Chester Moore, Jr.

Panther Encounter Makes Wild Wishes® Come True

Reannah Hollaway was hesitant to put the piece of raw chicken in her hand.

“It feels gross,” she said.

But as she brought the chicken toward the fence and a Florida panther gently took it, a big smile came across her face.

“Wow, I just fed a panther!”

Lauren Scott was up next and was blown away the Florida native cat not only took the food but gave her a “high-five”.

Lauren gets to feed a panther with the help of Bertie Broaddus.

“Amazing,” she said.

These encounters were part of a special Wild Wishes® project at Bear Creek Feline Center in Panama City, Fla.

A Florida panther named “Thatcher” checks out the visitors at Bear Creek Feline Center.

Wild Wishes® grants wildlife encounters for children who have a terminal or critical illness or have lost a parent or sibling. It’s a project of Kingdom Zoo Wildlife Center® based out of Pinehurst, TX (Orange area).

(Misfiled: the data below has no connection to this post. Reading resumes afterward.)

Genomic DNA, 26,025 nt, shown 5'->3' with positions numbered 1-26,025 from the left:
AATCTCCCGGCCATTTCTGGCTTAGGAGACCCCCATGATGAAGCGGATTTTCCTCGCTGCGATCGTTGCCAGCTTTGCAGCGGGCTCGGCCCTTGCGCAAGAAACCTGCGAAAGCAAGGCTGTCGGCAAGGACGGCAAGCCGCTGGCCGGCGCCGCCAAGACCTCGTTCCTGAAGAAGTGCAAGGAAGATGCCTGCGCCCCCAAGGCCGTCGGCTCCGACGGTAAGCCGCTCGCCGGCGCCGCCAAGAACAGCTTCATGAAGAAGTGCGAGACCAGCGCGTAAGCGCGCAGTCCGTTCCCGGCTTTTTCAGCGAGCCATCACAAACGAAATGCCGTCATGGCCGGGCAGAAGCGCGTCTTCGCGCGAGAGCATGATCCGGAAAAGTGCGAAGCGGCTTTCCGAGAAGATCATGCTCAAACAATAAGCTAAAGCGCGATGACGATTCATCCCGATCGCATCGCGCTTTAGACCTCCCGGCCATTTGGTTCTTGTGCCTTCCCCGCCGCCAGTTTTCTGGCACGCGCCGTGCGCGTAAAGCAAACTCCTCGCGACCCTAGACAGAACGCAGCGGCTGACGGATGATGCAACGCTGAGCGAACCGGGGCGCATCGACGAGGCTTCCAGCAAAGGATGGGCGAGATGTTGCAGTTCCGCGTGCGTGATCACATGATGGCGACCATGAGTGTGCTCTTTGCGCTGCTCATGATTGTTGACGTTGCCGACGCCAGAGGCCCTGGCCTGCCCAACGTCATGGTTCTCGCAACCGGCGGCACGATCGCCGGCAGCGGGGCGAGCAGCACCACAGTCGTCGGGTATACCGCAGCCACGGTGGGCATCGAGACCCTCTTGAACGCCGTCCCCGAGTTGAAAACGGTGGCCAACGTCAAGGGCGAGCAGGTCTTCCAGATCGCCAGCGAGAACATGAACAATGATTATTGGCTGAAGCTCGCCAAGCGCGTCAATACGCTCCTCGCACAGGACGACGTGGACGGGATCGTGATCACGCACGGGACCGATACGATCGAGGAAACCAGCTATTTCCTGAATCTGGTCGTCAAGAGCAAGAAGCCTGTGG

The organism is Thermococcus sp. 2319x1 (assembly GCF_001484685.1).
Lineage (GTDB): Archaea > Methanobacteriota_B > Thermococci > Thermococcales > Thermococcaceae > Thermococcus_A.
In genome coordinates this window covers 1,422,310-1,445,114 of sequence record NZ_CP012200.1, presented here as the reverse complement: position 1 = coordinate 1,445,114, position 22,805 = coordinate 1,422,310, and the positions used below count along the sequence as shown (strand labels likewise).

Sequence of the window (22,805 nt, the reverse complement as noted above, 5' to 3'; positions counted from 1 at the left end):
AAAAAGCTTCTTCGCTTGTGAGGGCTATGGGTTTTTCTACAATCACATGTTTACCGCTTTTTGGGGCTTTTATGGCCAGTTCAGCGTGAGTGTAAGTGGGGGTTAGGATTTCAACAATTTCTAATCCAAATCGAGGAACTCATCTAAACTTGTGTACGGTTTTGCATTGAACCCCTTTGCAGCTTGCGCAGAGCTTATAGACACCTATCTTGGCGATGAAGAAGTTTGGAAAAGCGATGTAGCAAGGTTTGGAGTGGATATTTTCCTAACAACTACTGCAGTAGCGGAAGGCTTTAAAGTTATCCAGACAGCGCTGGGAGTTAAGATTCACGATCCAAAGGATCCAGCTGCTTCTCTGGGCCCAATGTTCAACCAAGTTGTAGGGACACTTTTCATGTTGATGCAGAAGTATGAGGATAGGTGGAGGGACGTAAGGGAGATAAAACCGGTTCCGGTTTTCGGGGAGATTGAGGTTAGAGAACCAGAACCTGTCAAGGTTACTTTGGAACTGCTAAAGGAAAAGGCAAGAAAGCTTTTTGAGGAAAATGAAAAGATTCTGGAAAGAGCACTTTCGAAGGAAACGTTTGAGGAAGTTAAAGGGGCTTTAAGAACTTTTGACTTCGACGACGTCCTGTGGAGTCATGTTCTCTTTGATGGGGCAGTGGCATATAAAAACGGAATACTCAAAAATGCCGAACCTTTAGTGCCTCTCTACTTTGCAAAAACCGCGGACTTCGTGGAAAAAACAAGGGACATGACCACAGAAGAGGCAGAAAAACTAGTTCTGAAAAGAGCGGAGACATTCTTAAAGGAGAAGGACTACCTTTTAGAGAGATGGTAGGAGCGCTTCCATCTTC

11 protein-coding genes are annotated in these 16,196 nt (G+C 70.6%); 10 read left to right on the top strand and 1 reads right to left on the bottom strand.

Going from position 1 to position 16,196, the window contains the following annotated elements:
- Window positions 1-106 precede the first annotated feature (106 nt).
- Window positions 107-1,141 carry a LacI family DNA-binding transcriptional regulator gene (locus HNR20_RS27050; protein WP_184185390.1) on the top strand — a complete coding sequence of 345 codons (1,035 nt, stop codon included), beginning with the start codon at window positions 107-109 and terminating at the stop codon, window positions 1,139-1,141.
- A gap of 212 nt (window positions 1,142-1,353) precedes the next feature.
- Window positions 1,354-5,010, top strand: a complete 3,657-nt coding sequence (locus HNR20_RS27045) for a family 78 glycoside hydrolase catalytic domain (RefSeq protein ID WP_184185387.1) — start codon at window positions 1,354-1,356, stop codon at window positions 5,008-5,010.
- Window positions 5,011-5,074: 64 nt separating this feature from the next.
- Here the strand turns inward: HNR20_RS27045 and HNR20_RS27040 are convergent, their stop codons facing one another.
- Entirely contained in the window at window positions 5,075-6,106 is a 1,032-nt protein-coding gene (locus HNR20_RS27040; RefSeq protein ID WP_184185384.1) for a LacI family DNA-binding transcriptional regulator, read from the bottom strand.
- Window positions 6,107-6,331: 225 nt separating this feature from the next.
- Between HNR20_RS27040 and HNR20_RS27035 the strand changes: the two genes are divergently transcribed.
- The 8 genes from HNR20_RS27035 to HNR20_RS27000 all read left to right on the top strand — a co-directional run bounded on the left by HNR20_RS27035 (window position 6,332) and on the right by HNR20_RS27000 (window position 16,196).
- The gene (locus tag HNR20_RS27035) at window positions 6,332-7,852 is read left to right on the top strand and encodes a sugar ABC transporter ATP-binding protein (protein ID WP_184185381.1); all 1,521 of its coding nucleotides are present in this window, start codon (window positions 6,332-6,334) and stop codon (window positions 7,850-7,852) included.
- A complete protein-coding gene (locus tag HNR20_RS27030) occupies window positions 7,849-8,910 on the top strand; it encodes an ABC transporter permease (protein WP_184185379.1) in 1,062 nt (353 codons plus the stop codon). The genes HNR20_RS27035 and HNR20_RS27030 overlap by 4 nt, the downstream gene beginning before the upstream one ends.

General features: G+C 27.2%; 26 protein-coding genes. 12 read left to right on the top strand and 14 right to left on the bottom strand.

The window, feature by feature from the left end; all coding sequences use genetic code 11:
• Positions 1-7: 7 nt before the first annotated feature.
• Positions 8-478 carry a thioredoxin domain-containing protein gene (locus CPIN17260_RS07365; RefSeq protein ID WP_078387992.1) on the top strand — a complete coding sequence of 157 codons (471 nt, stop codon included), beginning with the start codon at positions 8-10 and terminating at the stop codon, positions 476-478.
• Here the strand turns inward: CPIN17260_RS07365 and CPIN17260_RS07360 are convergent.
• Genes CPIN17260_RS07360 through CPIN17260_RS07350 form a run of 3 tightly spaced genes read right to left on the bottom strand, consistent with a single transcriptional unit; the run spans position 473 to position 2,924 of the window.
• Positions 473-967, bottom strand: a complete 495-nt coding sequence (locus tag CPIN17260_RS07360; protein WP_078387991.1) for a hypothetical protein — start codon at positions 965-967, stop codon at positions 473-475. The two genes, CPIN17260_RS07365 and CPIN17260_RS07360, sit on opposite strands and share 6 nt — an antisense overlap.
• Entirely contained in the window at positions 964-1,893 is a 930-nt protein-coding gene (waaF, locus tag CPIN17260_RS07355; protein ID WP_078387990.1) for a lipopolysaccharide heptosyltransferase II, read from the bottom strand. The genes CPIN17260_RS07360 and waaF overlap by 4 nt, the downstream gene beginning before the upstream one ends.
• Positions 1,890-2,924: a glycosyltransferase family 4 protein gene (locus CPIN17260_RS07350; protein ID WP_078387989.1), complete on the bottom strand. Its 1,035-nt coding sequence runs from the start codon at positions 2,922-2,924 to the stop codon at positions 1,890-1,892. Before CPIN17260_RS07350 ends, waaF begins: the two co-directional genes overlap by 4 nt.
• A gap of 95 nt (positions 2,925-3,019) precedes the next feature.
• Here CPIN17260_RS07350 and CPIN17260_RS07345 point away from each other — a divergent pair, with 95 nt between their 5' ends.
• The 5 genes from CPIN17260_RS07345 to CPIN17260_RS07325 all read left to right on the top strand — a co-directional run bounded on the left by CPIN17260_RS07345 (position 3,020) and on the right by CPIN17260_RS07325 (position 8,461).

Since 2014 the organization has granted 92 of these wishes and also works with children in the foster system and families who have children struggling with various issues.

“This was a very special encounter because these two girls have been part of our program for a year and a half. They are both volunteering as interns this summer, and this was the big send-off before college classes begin. We have been teaching them how to promote wildlife conservation, and this is an incredible inspiration for them,” said Lisa Moore, co-founder of Wild Wishes® and Kingdom Zoo Wildlife Center®.

The other co-founder, her husband Chester is an award-winning wildlife journalist and said the story here is the ability to learn about wild cats so intimately.